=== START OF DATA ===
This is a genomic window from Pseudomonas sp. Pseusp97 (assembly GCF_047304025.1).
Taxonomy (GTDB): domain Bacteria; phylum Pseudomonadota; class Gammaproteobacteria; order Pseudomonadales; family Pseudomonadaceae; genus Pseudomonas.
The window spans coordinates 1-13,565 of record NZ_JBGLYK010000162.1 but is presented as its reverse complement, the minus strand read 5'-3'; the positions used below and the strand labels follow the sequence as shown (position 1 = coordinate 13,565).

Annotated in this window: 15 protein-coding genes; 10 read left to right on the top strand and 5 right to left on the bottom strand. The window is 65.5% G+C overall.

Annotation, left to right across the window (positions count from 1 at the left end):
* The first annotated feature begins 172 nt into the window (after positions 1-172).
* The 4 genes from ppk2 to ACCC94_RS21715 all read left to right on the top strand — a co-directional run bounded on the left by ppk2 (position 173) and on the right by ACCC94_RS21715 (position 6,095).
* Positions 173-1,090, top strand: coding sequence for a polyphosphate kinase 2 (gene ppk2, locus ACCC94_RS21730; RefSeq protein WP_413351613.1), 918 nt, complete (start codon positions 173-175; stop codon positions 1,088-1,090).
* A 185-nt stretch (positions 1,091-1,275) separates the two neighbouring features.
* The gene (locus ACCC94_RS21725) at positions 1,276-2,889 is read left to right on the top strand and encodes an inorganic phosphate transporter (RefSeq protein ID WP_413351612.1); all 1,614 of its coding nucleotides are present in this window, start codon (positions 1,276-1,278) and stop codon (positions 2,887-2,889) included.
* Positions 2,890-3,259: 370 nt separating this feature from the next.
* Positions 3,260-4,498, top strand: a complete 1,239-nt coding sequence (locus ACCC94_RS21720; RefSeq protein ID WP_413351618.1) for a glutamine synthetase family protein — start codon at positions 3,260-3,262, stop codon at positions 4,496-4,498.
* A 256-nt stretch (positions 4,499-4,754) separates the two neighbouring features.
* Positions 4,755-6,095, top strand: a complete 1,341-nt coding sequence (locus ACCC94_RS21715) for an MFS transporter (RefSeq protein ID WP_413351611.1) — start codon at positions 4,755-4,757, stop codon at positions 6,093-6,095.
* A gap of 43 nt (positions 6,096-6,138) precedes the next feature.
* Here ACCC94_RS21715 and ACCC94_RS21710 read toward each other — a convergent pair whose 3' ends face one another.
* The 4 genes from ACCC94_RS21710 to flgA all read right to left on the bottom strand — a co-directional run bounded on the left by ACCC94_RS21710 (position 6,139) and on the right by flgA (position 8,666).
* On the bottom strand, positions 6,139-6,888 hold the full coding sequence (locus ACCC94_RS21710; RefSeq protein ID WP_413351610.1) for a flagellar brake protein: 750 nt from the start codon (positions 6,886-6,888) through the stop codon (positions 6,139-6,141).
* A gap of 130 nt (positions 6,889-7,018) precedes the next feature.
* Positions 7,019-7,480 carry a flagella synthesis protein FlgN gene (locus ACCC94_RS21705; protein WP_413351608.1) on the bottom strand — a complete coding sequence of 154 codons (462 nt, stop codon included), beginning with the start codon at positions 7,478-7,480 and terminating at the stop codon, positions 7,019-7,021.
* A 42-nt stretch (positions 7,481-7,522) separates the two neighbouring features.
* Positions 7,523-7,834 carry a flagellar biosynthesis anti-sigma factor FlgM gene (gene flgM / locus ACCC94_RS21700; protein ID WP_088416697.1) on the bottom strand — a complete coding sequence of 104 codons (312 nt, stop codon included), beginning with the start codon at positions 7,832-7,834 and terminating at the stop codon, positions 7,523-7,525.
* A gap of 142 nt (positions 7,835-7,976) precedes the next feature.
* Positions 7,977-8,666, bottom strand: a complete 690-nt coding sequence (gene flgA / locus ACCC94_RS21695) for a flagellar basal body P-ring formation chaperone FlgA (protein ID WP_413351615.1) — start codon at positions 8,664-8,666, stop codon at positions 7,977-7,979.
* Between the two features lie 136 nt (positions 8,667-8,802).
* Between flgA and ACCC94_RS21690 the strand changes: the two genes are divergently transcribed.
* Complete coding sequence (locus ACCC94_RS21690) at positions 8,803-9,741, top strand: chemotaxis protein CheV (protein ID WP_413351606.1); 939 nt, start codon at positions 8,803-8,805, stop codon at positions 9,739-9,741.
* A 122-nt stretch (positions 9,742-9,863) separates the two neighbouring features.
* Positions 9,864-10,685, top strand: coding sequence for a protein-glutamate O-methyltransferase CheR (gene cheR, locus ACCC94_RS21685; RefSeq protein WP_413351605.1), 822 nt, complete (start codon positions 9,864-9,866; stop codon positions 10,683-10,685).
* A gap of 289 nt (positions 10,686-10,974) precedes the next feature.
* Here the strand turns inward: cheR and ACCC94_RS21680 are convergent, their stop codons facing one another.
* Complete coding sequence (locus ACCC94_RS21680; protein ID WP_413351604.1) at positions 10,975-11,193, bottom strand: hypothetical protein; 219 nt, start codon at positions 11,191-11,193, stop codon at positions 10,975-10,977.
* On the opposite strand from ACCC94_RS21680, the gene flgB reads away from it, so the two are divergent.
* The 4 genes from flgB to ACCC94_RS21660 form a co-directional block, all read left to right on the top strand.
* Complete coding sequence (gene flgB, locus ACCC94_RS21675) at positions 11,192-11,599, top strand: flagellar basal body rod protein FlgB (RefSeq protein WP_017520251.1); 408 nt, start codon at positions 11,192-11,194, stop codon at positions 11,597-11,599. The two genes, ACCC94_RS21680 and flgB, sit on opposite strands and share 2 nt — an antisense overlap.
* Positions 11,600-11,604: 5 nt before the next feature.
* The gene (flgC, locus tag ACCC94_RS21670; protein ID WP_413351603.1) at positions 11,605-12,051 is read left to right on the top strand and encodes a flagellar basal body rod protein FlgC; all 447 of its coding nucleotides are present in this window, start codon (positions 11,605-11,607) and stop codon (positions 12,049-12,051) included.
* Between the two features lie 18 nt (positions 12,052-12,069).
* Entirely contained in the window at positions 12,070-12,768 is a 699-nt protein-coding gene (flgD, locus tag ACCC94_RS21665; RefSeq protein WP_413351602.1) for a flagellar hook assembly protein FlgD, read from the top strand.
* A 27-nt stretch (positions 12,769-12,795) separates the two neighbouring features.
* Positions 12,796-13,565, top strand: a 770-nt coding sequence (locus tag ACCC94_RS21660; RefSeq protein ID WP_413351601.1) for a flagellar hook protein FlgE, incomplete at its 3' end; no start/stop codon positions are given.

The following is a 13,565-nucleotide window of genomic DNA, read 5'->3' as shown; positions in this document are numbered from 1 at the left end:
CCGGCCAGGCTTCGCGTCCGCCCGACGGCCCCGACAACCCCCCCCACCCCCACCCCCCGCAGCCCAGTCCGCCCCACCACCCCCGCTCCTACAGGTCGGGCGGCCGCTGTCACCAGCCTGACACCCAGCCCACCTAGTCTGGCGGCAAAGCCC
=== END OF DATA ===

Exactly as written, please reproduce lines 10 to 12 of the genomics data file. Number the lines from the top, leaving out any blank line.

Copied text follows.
* The gene (locus ACCC94_RS21725) at positions 1,276-2,889 is read left to right on the top strand and encodes an inorganic phosphate transporter (RefSeq protein ID WP_413351612.1); all 1,614 of its coding nucleotides are present in this window, start codon (positions 1,276-1,278) and stop codon (positions 2,887-2,889) included.
* Positions 2,890-3,259: 370 nt separating this feature from the next.
* Positions 3,260-4,498, top strand: a complete 1,239-nt coding sequence (locus ACCC94_RS21720; RefSeq protein ID WP_413351618.1) for a glutamine synthetase family protein — start codon at positions 3,260-3,262, stop codon at positions 4,496-4,498.